Gradual patterns refer to rules like the older, the higher the salary. They have been extensively studied for command-based systems but have received little attention for the automatically extraction. Recently, the problem has started to be investigated but there are still many challenges. First, the problem of mining such patterns if very difficult as algorithms are very time and memory-consuming. We thus study (i) and how to optimize the memory storage of the data to be dealt with (using binary representations and computations) and (ii) how to distribute both the data and computations in order to reduce the runtime and in order to be able to deal with very large databases that cannot be currently handled. Second, as usual in data mining problems, the number of patterns extracted by current solutions is too large to be easily handled by end-users. We thus study (i) how to define relevant quality measures in order to , (ii) how to visualize such rules, and (iii) how to compute concise nuclei of rules (cf. closed patterns, Galois connections). Third, many semantic can be associated with such rules, which we aim at studying. Note that this research domain is investigated in the framework of two PhD thesis on data mining and medical applications and on concise representations (together with S. Ben Yahia from Tunis). It is also investigated together with the LIP6 (B. Bouchon-Meunier, MJ. Lesot, M. Rifqi) for studying how ranking measures (e.g. Kendall, Spearman can be used in this framework), and together with EFREI (N. Sicard) and LIG (A. Termier) for studying how these very time and memory consuming algorithms can be distributed.
Key Words: Gradual Patterns, Numerical Data, Gradual Patterns, Concise Representations, Rankings, Parallel Data Mining.
PhD Students: L. Di Jorio (2007-2010) . Co-advisor: M. Teisseire and S. Ayouni (2009-2012). Co-advisors: P. Poncelet and S. Ben Yahia
We investigate some approaches related to summarizing complex data streams. When dealing with data streams, storing all the data is known as being far from a feasible task due to the huge amount of data. Two approaches are thus possible to tackle the issue of keeping information on the data being treated: sampling or aggregating. We address here the second alternative, aggregation. This solution is seen as being highly correlated to the concept of data cubes and OLAP, which have been studied for about 10 years.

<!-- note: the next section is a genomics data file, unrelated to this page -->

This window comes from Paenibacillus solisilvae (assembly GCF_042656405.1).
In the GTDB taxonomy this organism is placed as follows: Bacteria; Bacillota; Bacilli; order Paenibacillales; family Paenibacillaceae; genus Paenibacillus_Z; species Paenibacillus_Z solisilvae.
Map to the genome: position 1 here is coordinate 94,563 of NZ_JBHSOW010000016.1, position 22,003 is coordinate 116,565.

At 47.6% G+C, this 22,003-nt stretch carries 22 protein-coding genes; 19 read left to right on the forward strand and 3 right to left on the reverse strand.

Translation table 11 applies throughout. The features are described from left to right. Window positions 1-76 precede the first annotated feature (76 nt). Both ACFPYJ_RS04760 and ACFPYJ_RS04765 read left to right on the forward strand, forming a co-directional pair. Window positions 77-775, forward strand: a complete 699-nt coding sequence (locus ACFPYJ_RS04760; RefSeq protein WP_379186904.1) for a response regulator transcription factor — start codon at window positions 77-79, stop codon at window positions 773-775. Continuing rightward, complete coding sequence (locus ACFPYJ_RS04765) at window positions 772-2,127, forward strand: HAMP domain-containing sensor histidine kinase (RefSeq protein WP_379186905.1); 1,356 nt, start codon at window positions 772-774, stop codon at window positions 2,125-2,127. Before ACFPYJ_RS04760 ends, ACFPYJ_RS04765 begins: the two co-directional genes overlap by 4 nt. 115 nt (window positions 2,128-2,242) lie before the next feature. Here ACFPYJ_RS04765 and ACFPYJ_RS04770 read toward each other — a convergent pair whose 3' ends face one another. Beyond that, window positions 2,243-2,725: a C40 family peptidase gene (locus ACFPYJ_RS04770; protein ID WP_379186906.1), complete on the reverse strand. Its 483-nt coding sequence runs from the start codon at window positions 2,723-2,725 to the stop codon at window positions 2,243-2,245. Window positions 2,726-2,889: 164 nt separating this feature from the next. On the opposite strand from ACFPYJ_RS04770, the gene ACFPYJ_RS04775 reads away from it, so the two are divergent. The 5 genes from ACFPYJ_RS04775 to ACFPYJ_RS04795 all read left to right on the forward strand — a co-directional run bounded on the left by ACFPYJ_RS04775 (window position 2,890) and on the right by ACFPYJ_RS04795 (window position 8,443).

PhD Student: Y. Pitarch (2008-2011). co-advisor: P. Poncelet
Key Words: Stream Mining, OLAP Mining.
Fuzzy Sequential Patterns
Most real world databases are constituted from historical and numerical data such as sensors, scientific or even demographic data. In this context, algorithms extracting sequential patterns, which are well adapted to the temporal aspect of the data, do not allow processing numerical information. Therefore the data are pre-processed to be transformed into a binary representation which leads to a loss of information. Algorithms have been proposed to process numerical data using intervals and particularly fuzzy intervals, but none of these methods is satisfying. Therefore we completely define the concepts linked to fuzzy sequential patterns mining. Using different levels of fuzzification, we propose three methods to mine fuzzy sequential patterns and detail the resulting algorithms (SPEEDYFUZZY, MINIFUZZY and TOTALLYFUZZY). Finally we assess them through different experiments showing the robustness and the relevancy of this work.
Key Words: Sequential Patterns, Numerical Data, Fuzzy Intervals.
PhD Student: C. Fiot (defended Sept. 2007) . Co-advisor: M. Teisseire
Multidimensional Sequential Patterns
Mining sequential patterns aims at discovering correlations between events through time like A customer who bought a TV and a DVD player at the same time later bought a recorder. However, even if many works have dealt with sequential pattern mining, none of them considers frequent sequential patterns involving several dimensions in the general case to rules like A customer who bought a surfboard together with a bag in NY later bought a wetsuit in SF. We propose a novel approach, called M2SP, to mine multidimensional sequential patterns. The main originality of our proposition is that we obtain not only intra-pattern sequences but also inter-pattern sequences. Moreover, we consider generalized multidimensional sequential patterns, called wild-carded patterns, in which some of the dimension values may not be instanciated. Experiments have shown the scalability of our approach. Closed Multidimensional sequential patterns have also been defined. Finally, we have studied how to extract exceptions and outliers from multdimensional historized databases.